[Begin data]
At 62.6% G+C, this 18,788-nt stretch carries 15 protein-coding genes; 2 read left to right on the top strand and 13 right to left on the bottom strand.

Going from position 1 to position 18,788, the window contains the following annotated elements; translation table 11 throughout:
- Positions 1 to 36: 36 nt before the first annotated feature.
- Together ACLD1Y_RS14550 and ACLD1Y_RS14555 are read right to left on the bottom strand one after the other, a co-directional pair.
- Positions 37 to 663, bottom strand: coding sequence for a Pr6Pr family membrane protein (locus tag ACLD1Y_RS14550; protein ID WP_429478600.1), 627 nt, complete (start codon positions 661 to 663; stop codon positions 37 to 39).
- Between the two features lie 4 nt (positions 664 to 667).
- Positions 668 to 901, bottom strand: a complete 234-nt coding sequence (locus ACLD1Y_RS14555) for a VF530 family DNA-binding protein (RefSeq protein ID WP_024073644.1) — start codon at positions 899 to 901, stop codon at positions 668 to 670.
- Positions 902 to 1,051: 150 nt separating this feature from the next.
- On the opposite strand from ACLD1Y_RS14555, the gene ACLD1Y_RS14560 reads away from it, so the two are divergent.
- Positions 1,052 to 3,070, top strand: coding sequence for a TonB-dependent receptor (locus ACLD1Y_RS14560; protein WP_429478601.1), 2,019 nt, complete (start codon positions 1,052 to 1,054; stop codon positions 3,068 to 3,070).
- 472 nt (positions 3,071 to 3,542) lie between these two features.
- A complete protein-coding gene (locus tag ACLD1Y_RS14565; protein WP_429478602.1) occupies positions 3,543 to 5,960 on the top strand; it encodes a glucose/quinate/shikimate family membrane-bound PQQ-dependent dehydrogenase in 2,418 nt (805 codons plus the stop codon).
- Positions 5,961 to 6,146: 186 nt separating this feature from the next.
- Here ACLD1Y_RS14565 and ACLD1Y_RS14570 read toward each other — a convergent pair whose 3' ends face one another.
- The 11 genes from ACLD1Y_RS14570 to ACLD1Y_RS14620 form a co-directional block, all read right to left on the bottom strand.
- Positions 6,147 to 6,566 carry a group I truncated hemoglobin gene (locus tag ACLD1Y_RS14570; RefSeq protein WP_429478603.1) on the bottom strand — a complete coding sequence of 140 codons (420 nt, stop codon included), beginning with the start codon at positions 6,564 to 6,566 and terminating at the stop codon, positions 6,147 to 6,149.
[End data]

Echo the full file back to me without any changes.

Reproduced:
At 62.6% G+C, this 18,788-nt stretch carries 15 protein-coding genes; 2 read left to right on the top strand and 13 right to left on the bottom strand.

Going from position 1 to position 18,788, the window contains the following annotated elements; translation table 11 throughout:
- Positions 1 to 36: 36 nt before the first annotated feature.
- Together ACLD1Y_RS14550 and ACLD1Y_RS14555 are read right to left on the bottom strand one after the other, a co-directional pair.
- Positions 37 to 663, bottom strand: coding sequence for a Pr6Pr family membrane protein (locus tag ACLD1Y_RS14550; protein ID WP_429478600.1), 627 nt, complete (start codon positions 661 to 663; stop codon positions 37 to 39).
- Between the two features lie 4 nt (positions 664 to 667).
- Positions 668 to 901, bottom strand: a complete 234-nt coding sequence (locus ACLD1Y_RS14555) for a VF530 family DNA-binding protein (RefSeq protein ID WP_024073644.1) — start codon at positions 899 to 901, stop codon at positions 668 to 670.
- Positions 902 to 1,051: 150 nt separating this feature from the next.
- On the opposite strand from ACLD1Y_RS14555, the gene ACLD1Y_RS14560 reads away from it, so the two are divergent.
- Positions 1,052 to 3,070, top strand: coding sequence for a TonB-dependent receptor (locus ACLD1Y_RS14560; protein WP_429478601.1), 2,019 nt, complete (start codon positions 1,052 to 1,054; stop codon positions 3,068 to 3,070).
- 472 nt (positions 3,071 to 3,542) lie between these two features.
- A complete protein-coding gene (locus tag ACLD1Y_RS14565; protein WP_429478602.1) occupies positions 3,543 to 5,960 on the top strand; it encodes a glucose/quinate/shikimate family membrane-bound PQQ-dependent dehydrogenase in 2,418 nt (805 codons plus the stop codon).
- Positions 5,961 to 6,146: 186 nt separating this feature from the next.
- Here ACLD1Y_RS14565 and ACLD1Y_RS14570 read toward each other — a convergent pair whose 3' ends face one another.
- The 11 genes from ACLD1Y_RS14570 to ACLD1Y_RS14620 form a co-directional block, all read right to left on the bottom strand.
- Positions 6,147 to 6,566 carry a group I truncated hemoglobin gene (locus tag ACLD1Y_RS14570; RefSeq protein WP_429478603.1) on the bottom strand — a complete coding sequence of 140 codons (420 nt, stop codon included), beginning with the start codon at positions 6,564 to 6,566 and terminating at the stop codon, positions 6,147 to 6,149.